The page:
Departmental Papers (ASC)

Document Type

Journal Article

Date of this Version

2019

Publication Source

Ada: A Journal of Gender, New Media, and Technology

Issue

15

DOI

10.5399/uo/ada.2019.15.6

Abstract

From the earliest feminist press to Twitter, women have used technology to create and sustain narratives that demand attention and redress for gendered violence. Herein we argue that the #MeToo boom was made possible by the digital labor, consciousness-raising, and alternative storytelling created through the #YesAllWomen, #SurvivorPrivilege, #WhyIStayed, and #TheEmptyChair hashtag networks. Each of these hashtags highlight women’s experiences with interpersonal and institutionally-enabled violence and each was precipitated by high-profile news events. Alongside an examination of Twitter networks, we consider the social and cultural conditions that made each hashtag significant at particular moments, examining the ideological and political work members of these hashtag networks perform. We find that feminist hashtags have been successful in creating an easy-to-digest shorthand that challenges and changes mainstream narratives about violence and victimhood.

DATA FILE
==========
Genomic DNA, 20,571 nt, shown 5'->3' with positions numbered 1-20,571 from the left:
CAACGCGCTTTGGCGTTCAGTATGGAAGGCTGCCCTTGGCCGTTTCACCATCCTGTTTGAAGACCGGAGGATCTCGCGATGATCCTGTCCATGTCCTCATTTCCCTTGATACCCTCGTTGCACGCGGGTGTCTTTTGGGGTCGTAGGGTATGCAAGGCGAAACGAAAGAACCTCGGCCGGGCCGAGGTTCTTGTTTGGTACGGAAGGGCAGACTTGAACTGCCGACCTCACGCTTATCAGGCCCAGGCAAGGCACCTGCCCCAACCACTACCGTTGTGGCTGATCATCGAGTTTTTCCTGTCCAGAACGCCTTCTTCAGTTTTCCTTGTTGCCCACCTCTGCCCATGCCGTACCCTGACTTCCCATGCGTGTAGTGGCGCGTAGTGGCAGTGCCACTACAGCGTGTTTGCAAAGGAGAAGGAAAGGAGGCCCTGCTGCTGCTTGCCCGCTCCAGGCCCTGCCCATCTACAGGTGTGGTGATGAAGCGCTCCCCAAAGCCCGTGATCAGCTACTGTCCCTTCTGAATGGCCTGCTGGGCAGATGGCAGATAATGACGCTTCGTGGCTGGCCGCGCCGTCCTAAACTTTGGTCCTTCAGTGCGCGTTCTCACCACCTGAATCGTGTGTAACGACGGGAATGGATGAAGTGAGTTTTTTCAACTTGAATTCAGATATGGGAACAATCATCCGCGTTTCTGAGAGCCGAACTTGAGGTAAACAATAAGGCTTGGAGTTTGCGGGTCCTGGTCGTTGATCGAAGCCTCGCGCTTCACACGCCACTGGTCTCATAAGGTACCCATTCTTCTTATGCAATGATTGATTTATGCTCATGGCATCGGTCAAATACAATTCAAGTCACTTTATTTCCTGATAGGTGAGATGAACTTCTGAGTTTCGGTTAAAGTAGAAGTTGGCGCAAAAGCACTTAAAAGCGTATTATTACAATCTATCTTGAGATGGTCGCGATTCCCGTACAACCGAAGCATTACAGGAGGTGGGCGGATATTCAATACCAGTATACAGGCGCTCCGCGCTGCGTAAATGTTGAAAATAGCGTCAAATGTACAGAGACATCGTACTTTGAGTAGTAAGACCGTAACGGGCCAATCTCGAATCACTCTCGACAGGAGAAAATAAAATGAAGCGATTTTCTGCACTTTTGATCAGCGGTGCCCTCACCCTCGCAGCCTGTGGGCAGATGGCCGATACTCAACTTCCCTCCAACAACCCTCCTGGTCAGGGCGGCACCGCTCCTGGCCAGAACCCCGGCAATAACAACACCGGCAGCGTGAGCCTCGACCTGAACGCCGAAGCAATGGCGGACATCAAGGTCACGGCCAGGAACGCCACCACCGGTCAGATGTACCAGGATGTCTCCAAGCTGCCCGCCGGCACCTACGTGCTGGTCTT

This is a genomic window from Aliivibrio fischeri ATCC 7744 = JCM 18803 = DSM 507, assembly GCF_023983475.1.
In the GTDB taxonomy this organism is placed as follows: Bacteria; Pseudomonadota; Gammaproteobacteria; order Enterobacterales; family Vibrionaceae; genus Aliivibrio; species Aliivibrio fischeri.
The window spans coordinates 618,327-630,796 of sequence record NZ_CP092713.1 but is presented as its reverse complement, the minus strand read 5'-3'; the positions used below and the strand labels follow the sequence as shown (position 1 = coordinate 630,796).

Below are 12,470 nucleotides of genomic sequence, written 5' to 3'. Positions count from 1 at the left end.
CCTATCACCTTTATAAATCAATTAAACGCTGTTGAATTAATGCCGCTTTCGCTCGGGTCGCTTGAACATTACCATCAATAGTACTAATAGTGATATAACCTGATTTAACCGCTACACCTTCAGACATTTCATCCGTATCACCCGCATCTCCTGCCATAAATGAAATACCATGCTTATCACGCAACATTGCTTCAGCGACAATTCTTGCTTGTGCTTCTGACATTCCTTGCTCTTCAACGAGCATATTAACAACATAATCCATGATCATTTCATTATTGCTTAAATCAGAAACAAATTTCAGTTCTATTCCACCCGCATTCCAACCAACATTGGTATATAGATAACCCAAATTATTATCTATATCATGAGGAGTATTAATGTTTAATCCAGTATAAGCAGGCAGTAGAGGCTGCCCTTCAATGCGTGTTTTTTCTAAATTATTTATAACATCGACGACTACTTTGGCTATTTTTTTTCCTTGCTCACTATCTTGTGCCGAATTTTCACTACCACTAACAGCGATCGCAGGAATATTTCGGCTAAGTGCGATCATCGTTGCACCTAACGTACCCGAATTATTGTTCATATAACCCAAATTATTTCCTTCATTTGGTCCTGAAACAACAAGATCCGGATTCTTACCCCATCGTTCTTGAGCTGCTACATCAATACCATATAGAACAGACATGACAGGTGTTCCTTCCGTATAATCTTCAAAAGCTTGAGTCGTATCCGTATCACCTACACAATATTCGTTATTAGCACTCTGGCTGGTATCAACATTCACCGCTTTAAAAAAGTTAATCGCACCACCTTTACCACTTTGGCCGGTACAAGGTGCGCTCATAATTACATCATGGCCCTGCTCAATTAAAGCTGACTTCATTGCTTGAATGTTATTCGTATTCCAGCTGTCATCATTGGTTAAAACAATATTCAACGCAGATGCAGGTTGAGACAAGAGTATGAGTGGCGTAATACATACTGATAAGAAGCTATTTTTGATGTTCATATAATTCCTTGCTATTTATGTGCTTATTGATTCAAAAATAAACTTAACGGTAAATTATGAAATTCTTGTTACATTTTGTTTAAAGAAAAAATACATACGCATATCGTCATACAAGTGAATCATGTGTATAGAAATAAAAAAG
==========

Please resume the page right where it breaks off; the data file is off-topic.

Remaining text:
Copyright/Permission Statement

This article was published in Ada: A Journal of Gender, New Media, and Technology. It is made available under Creative Commons license. The original work can be found here: https://adanewmedia.org/2019/02/issue15-bailey-jackson-welles/

Comments

At the time of publication, author Sarah Jackson was affiliated with Northeastern University. Currently, she is a faculty member at the Annenberg School of Communication at the University of Pennsylvania.

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Date Posted: 27 February 2020

This document has been peer reviewed.